Despite my fears that Friday would never come, it did and with it the chance for me to buy my one good coffee for the week – a self-inflicted money saving idea I’d had when clearly not thinking straight.
I woke like a child on Christmas Day, but hadn’t foreseen the dilemma I was now faced with: Which cup of coffee and which coffee shop to choose?
Anyone who has been to Luang Prabang knows that the peninsula consists predominantly of coffee shops and temples. I haven’t done the maths but if you multiply the number of cafés by the number of coffee beverages they each sell… Well the options aren’t quite infinite but let’s just say there’s a lot. More than I can try in a few months.
Thankfully I’d done my homework (and when I say homework I mean drooling over all of the menus), whittling the choice of cafés down to just a few. I’d heard good things about Saffron Coffee.
Started by an American living in Laos, Saffron Coffee partners with tribes in the mountainous area of Northern Laos, to produce arabica beans that are then roasted in Luang Prabang. The coffee produced is both organic and fair trade. Perfect. I could feel virtuous whilst indulging my addiction.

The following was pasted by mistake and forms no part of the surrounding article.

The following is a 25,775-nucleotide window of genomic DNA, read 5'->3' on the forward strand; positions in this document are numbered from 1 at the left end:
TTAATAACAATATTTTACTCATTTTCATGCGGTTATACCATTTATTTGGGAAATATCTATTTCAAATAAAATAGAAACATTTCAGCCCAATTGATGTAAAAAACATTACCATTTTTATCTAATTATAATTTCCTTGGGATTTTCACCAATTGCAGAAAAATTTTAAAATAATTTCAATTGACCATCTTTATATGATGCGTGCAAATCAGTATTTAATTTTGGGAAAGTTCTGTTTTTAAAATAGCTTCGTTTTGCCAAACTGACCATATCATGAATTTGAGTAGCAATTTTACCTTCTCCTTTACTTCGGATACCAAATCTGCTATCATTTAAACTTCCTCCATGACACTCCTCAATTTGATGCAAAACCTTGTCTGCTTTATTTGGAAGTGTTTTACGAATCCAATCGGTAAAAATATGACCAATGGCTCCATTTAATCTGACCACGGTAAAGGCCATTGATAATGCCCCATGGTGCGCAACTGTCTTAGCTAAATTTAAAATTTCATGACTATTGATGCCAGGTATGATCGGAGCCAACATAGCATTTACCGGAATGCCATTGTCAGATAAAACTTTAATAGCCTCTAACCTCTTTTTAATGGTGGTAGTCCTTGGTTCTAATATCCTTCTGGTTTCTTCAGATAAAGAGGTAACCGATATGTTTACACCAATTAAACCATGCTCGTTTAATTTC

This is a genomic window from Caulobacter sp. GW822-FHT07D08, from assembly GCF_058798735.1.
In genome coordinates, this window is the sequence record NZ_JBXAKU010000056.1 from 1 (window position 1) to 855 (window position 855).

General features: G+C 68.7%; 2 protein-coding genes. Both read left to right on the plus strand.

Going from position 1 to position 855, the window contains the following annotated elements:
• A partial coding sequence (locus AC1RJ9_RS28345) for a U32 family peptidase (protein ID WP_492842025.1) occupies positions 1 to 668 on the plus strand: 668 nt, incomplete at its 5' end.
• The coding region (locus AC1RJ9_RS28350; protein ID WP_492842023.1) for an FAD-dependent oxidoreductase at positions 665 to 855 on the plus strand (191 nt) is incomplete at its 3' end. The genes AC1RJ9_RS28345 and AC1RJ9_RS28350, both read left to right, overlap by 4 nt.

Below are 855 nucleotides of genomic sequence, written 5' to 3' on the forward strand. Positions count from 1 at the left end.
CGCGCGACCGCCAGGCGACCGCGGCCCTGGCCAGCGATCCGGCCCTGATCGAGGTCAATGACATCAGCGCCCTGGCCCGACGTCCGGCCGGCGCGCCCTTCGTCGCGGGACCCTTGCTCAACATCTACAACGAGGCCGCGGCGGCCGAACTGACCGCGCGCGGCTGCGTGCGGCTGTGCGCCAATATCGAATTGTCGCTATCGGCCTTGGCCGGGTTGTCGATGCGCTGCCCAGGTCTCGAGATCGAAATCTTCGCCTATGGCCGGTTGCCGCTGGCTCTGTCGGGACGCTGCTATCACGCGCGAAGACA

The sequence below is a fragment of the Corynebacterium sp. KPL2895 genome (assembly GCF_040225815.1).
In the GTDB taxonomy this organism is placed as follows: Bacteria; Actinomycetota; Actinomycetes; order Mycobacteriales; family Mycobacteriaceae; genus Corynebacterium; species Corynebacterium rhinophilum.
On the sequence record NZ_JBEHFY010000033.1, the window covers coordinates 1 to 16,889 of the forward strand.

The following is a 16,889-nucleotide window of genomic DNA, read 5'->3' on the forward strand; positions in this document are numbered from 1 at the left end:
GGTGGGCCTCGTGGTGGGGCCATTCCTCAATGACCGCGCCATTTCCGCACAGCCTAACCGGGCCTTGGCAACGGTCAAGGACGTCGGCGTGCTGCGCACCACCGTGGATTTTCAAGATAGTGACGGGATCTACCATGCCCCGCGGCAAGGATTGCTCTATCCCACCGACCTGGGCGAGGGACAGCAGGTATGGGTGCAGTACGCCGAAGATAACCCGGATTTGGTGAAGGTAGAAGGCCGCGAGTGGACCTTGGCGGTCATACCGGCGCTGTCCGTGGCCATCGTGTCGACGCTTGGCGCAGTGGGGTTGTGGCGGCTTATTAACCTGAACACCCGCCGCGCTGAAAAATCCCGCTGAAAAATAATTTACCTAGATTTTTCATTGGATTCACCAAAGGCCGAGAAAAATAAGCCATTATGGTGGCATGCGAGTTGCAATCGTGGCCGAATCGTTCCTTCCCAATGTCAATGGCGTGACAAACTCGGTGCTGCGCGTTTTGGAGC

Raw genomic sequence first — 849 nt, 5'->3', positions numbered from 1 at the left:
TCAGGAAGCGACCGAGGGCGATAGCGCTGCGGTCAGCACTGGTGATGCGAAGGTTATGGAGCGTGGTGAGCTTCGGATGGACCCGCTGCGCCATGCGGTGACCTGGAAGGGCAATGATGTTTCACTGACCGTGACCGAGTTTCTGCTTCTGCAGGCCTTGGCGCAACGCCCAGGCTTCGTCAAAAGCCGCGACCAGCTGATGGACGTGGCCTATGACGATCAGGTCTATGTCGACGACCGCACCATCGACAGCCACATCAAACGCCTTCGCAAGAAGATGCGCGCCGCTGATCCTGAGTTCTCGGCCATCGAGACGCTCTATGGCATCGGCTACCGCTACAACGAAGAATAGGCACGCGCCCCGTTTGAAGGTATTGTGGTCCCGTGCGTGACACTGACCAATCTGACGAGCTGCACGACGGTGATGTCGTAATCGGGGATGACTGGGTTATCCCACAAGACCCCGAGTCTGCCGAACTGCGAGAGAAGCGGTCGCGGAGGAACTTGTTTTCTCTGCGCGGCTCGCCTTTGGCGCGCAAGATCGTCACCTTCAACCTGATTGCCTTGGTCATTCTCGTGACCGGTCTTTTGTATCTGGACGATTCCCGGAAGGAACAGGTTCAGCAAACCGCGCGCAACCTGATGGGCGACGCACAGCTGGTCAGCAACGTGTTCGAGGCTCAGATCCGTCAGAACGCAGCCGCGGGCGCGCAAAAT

The café itself is situated on the quiet road that runs along the Mekong, and feels light and open. Definitely somewhere to spend an hour or two, writing, reading or, as I did, just gazing adoringly at your coffee.
Both the menu and decor show that the owner is passionate and knowledgeable about coffee. Always a reassuring sign. The ‘alternative brew’ section of the menu intrigued me, but as much as I wanted to try a cold drip (a phrase I never thought would pass my lips) I chose a small, hot cappuccino… mainly because it was half the price of the alternative brews. I am on a budget after all.
My coffee arrived decorated with latte art: a fashion and skill that may be impressive but is not necessarily welcome on my cappuccino. I like a simple, dry cappuccino, no chocolate dusting or fancy shenanigans.
For a brief moment my heart sank: had I just spent my weekly allowance on a milky coffee that was more style than substance? The first sip reassured me that I had not. Despite the latte art, it was quite dry and very rich. I’m no coffee expert, I just know what I like. And I liked this cup.
I could have happily spent the day there, working my way steadily through the various coffees on offer, as well as the incredible looking cakes and desserts. Saffron Coffee, you were well worth the money. And next time, I’m splashing out on a cold drip.